Wednesday, December 26, 2012

Onomastics in business

Business onomastics



Today I'd like just to enumerate how onomastics can be applied to the business and within a business project. It can be useful for those who are not so lucky at the university career.

If you are an onomastician with a bachelor, master or doctoral degree in name studies, then you may work as:


  1. semanticist;
  2. name developer;
  3. name analyst;
  4. name researcher;
  5. name manager;
  6. name consultant;
  7. genealogist;
  8. one-name investigator;
  9. naming strategist;
  10. name marketing expert;
  11. name specialist.

Most of them concern the branches of strategic name development, name-giving process, brand naming company, product naming, company naming, brand name research, naming resources, etc. They do provide the opportunity to work on major international brand, products' names and on the name-giving process.




Product naming 
(based on http://www.namedevelopment.com/product-service-naming.html)
The naming process begins with a thorough review and understanding of the target market and competitive landscape. You should understand your consumer and the competition.
Next comes a deep dive into the brand strategy to isolate the relevant, enduring and emotive points of difference for creating a memorable brand name. As naming consultants, what you know about building brand strategy for product names, you learned from the companies who perfected it.
Building on the brand strategy, seasoned linguistic, creative and marketing professionals bring their expertise and passion to the table.
It's an iterative naming process that incorporates team's feedback and ideas all along the way. This often includes an exercise in qualitative target market and employee feedback that utilizes proprietary methodologies.
Throughout naming process you also employ a rigorous trademark pre-screening of name candidates using sophisticated trademark screening techniques.
And for product names that cross borders, Global Linguistic Analysis protects you from the embarrassment of a cultural or linguistic "faux pas".
Completing the product naming process, proprietary validation marketing research technique uses normative data to help determine which of several product name finalists resonates best with the target market.


Some examples of this activity may be found under:
http://www.namedevelopment.com/product-service-naming.html



Company naming
(based on http://www.namedevelopment.com/company-naming.html)

Every day more than 6,000 new company names enter the global marketplace. When it comes to company naming, each entity is competing for a piece of the pie, a slice of attention, a sliver of immortality.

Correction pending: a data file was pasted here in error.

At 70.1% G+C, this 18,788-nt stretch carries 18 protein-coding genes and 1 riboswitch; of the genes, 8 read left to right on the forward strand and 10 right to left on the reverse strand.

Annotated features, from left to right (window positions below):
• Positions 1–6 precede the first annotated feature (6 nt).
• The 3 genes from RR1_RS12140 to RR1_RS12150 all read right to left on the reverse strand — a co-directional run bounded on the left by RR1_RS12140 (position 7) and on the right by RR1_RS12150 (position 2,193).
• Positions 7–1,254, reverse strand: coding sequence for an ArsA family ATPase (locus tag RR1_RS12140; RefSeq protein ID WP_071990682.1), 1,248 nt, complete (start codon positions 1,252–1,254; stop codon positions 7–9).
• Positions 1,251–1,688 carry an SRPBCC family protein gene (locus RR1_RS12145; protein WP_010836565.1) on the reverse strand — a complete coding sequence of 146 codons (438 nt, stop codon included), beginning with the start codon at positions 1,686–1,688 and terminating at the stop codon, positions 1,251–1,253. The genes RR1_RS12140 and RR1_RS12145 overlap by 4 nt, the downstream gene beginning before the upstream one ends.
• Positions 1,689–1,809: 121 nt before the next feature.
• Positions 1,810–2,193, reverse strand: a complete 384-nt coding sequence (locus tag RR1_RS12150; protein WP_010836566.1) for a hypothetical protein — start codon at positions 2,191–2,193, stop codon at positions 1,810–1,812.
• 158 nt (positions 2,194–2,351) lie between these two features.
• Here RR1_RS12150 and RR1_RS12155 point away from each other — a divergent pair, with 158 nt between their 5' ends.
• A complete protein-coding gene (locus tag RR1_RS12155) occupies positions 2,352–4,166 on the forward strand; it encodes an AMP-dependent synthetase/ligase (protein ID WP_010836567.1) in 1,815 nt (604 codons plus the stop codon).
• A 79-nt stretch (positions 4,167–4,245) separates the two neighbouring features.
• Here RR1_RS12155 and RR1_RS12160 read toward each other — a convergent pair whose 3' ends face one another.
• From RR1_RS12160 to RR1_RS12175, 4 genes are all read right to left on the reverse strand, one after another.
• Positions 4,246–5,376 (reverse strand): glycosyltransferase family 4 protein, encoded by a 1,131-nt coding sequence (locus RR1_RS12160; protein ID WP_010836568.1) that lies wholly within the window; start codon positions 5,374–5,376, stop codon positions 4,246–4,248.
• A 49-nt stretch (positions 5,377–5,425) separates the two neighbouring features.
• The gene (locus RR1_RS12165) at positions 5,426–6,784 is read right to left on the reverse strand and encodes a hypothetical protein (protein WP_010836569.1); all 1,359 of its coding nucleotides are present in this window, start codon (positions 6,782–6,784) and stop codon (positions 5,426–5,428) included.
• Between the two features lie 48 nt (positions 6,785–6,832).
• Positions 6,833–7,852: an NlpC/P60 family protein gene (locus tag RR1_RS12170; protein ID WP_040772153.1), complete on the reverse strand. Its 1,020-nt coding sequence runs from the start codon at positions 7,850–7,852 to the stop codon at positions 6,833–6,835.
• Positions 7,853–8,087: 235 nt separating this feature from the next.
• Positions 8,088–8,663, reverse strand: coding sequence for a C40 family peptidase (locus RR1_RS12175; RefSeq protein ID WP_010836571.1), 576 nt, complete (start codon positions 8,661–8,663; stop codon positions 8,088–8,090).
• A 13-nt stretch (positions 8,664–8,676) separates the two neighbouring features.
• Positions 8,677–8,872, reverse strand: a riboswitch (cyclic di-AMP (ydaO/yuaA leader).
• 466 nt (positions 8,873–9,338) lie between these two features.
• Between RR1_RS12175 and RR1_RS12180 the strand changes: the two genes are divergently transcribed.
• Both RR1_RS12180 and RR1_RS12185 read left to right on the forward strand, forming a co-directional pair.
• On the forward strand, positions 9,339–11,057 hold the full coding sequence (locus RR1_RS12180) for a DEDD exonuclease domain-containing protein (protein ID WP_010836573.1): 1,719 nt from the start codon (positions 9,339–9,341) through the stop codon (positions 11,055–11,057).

Some of these company names are good. Some are just okay. But very few company names can claim the mantle of greatness.
Here's why:

  • Great company naming tells a story that engages and compels
  • Great company naming glides off the tongue and lands gracefully on the page
  • Great company naming stakes a claim that is distinctive and trademarkable
  • And great company naming must do all of this in just a few short syllables

Whether the new company name is for a start-up, spin-off, merger, acquisition or a strategic re-branding, the right name matters. That's because the difference between a good enough name and a great name is often the difference between organizational success and failure.

Check out the 9 Company Naming Principles videos to learn more (from here: http://www.namedevelopment.com/company-name-change-principles.html )


and



A company's name makes a first impression that lasts for the long-term. When company naming makes the wrong impression, it's time for a change.
Every year, more than 1,900 companies change their names in response to a change in their business environment. Just as consumers adapt to new technology and a changing economy, companies must transform themselves to capitalize on new growth opportunities and markets.
Some of these changes are the result of introducing innovative products or services, while others completely alter the direction of the company. These new company identities require names that speak to the target market and linguistically reflect their new image.
It's critical for a company that is transforming itself to make sure its B2C or B2B customers and investors get a better idea of who they are and where they are going.



Maybe later I will introduce some of the above mentioned professions.